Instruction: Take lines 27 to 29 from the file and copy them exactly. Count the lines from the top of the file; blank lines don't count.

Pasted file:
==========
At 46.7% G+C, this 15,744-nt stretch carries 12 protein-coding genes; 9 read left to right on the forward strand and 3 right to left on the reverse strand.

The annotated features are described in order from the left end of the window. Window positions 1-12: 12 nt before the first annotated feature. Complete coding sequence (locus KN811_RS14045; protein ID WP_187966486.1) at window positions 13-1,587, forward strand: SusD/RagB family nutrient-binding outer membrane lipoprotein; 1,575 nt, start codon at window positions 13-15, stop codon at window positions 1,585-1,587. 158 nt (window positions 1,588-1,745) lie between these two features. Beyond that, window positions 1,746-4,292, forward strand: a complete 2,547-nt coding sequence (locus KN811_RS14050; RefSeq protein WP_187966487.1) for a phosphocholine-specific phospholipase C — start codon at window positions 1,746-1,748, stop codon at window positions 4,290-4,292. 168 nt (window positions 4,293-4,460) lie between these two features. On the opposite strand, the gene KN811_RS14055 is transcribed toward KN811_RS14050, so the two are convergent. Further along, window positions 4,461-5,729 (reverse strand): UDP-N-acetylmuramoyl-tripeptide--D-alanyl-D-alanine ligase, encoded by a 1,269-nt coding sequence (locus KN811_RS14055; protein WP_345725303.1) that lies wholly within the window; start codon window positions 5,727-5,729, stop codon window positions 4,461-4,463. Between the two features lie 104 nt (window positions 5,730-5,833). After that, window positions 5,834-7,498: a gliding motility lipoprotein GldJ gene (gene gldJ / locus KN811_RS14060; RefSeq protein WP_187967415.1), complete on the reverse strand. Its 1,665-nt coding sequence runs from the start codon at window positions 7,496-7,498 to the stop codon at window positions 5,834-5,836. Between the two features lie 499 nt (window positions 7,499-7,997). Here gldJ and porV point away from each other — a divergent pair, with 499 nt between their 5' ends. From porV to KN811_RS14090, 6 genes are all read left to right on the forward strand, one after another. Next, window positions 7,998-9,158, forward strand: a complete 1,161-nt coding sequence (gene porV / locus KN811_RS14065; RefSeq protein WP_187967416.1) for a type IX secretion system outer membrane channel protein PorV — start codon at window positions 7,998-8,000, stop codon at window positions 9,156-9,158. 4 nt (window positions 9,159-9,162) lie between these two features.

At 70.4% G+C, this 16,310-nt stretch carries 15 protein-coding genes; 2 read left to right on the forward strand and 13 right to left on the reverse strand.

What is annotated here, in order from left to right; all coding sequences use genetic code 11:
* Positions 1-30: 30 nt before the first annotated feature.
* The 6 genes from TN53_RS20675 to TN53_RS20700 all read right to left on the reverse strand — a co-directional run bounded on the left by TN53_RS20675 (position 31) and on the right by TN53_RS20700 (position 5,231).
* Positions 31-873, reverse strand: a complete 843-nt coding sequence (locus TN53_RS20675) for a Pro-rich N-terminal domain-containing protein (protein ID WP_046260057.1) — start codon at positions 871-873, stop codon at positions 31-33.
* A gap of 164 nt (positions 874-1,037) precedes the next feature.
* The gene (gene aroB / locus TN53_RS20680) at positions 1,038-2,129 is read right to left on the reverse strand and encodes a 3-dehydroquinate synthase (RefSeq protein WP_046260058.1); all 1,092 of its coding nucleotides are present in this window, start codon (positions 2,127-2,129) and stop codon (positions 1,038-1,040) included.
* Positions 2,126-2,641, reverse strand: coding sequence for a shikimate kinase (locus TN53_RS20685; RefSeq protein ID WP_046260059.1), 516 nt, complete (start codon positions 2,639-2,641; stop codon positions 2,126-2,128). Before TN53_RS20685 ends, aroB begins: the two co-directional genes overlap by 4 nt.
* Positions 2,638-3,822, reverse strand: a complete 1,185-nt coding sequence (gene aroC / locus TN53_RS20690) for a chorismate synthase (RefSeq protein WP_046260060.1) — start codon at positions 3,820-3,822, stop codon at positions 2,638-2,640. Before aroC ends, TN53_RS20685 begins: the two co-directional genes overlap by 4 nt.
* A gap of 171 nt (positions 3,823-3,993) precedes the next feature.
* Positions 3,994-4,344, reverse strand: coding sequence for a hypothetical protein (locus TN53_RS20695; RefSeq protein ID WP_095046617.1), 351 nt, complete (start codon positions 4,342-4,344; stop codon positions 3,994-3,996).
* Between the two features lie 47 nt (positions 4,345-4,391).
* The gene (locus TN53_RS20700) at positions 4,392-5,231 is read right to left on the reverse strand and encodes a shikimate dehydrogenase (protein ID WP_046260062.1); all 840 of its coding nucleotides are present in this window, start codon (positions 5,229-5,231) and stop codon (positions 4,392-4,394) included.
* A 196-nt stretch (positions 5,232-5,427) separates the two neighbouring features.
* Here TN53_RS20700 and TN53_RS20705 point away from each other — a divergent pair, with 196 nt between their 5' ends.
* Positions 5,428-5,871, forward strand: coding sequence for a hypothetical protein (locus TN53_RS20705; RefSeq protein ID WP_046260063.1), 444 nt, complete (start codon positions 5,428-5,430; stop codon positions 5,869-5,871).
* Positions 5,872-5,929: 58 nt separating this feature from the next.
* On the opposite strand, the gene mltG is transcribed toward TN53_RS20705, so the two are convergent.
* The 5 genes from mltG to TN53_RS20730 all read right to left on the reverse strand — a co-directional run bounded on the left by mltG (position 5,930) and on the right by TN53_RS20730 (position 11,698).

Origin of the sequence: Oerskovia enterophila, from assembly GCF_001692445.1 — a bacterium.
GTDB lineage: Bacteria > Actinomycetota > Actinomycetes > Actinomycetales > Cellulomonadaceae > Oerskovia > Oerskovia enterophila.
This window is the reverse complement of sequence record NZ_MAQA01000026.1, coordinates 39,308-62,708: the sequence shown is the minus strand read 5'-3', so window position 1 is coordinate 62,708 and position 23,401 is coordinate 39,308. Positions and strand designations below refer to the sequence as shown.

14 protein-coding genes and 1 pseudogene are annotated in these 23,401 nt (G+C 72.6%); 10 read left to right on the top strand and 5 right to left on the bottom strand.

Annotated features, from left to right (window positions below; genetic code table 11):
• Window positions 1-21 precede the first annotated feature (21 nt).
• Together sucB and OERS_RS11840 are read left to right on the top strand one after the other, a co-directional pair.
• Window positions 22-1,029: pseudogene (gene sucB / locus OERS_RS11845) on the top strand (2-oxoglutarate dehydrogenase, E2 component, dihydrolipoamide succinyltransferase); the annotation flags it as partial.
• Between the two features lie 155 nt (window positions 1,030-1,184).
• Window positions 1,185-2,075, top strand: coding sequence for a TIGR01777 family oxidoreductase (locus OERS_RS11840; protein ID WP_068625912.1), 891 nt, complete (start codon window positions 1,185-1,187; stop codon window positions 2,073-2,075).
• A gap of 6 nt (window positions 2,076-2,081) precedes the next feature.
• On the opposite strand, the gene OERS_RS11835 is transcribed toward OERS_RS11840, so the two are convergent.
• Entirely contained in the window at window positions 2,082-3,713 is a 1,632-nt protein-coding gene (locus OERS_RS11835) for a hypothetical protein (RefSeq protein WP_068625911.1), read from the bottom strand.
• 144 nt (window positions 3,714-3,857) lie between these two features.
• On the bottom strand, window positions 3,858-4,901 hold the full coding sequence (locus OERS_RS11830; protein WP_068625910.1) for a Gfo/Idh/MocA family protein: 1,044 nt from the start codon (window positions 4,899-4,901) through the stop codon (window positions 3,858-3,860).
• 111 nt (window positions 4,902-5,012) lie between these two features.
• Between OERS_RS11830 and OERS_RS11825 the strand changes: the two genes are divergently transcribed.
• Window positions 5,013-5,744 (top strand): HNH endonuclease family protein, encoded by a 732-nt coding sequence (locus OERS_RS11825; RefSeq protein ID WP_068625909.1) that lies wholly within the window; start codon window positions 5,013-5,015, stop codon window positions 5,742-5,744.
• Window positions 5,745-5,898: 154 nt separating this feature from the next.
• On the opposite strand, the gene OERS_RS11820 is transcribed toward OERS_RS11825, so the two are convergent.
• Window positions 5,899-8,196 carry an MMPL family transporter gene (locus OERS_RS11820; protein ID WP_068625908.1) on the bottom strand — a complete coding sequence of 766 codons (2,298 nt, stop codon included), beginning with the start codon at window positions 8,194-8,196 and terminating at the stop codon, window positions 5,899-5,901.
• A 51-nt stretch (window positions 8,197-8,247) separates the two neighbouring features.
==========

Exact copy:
• Window positions 1-21 precede the first annotated feature (21 nt).
• Together sucB and OERS_RS11840 are read left to right on the top strand one after the other, a co-directional pair.
• Window positions 22-1,029: pseudogene (gene sucB / locus OERS_RS11845) on the top strand (2-oxoglutarate dehydrogenase, E2 component, dihydrolipoamide succinyltransferase); the annotation flags it as partial.